Back in 2000 it was the plight of vulnerable Scots that she wanted to talk about most when being interviewed:

“The mentally ill do not complain and they tend to be thankful for whatever services they get and Mental Health is undoubtedly still the Cinderella service in the NHS. Most of us on the health committee realise that it is a priority and there is a long way to go.”

Though she had moved to a different brief, in this parliamentary session Mary Scanlon, remained co-convener of the cross party groups on both Dementia and Mental Health.

A successor as a health spokesperson for the Conservatives was Nanette Milne. A doctor, she had moved into cancer research so that she could have the flexibility to bring up her family. Elected in 2003 she was appointed health and community care spokesman in early 2005 and served several terms on the Health Committee.

Always approachable and concerned about what every policy really meant for patients, Nanette Milne has been a polite but firm interrogator of witnesses during committee sessions. A member of many cross party groups, she was convener of the one for asthma; co-convener for the cancer, diabetes, and funerals and bereavement groups; and deputy convener for the groups for Arthritis MSK, heart disease and stroke, muscular dystrophy, and older people, age and aging.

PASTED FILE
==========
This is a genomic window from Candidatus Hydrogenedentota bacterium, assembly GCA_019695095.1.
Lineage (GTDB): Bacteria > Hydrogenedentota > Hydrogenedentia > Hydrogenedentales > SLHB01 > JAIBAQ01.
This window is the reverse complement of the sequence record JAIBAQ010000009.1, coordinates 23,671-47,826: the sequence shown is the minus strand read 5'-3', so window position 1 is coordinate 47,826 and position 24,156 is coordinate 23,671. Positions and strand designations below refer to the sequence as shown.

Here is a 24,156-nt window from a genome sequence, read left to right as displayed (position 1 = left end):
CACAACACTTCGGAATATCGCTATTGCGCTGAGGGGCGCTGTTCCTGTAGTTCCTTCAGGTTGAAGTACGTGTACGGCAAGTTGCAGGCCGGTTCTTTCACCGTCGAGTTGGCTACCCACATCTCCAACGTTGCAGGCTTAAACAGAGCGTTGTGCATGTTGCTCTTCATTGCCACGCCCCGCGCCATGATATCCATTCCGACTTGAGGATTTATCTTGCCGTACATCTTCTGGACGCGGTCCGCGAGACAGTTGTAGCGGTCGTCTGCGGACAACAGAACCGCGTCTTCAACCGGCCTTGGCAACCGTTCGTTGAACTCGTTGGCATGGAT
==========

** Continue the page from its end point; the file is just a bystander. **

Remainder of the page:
A second qualified medical doctor to step down from Holyrood today is Richard Simpson, Labour MSP for Ochil and later for Mid Scotland and Fife. A GP and psychiatrist, he is a Fellow of the Royal Colleges for both disciplines with a track record in addictions, and also in urology. A minister in the first parliament (1999 to 2003), he returned to parliament in 2007. In the most recent session he continued to work as a health spokesperson and was co-convener of the drug and alcohol misuse cross-party group and deputy convener of groups on epilepsy, and tobacco and health.

When I interviewed him for Holyrood magazine in April 2001, he drew parallels between being an MSP and a GP:

“It’s proved to be a heavier task in terms of the hours you work, even more than a doctor, which is interesting.